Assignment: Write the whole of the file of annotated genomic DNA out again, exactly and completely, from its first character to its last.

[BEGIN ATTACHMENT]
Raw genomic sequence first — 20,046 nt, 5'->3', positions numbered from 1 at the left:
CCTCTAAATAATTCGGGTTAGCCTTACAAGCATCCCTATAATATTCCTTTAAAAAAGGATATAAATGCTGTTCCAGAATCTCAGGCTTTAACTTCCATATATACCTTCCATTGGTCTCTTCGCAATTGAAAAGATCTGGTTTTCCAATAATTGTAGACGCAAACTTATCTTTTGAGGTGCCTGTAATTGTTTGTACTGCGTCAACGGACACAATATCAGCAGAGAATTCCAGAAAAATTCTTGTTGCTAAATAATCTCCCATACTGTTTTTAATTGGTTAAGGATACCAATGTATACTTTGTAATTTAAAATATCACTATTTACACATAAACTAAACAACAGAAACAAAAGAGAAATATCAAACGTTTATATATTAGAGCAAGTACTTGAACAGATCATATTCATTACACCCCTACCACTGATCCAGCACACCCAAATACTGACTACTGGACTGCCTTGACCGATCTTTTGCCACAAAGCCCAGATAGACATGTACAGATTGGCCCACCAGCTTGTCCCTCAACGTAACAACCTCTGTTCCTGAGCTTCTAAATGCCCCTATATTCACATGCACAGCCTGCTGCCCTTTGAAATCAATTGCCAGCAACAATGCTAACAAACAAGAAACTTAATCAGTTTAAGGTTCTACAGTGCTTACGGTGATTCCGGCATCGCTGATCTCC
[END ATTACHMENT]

Raw genomic sequence first — 20,046 nt, 5'->3', positions numbered from 1 at the left:
CCTCTAAATAATTCGGGTTAGCCTTACAAGCATCCCTATAATATTCCTTTAAAAAAGGATATAAATGCTGTTCCAGAATCTCAGGCTTTAACTTCCATATATACCTTCCATTGGTCTCTTCGCAATTGAAAAGATCTGGTTTTCCAATAATTGTAGACGCAAACTTATCTTTTGAGGTGCCTGTAATTGTTTGTACTGCGTCAACGGACACAATATCAGCAGAGAATTCCAGAAAAATTCTTGTTGCTAAATAATCTCCCATACTGTTTTTAATTGGTTAAGGATACCAATGTATACTTTGTAATTTAAAATATCACTATTTACACATAAACTAAACAACAGAAACAAAAGAGAAATATCAAACGTTTATATATTAGAGCAAGTACTTGAACAGATCATATTCATTACACCCCTACCACTGATCCAGCACACCCAAATACTGACTACTGGACTGCCTTGACCGATCTTTTGCCACAAAGCCCAGATAGACATGTACAGATTGGCCCACCAGCTTGTCCCTCAACGTAACAACCTCTGTTCCTGAGCTTCTAAATGCCCCTATATTCACATGCACAGCCTGCTGCCCTTTGAAATCAATTGCCAGCAACAATGCTAACAAACAAGAAACTTAATCAGTTTAAGGTTCTACAGTGCTTACGGTGATTCCGGCATCGCTGATCTCC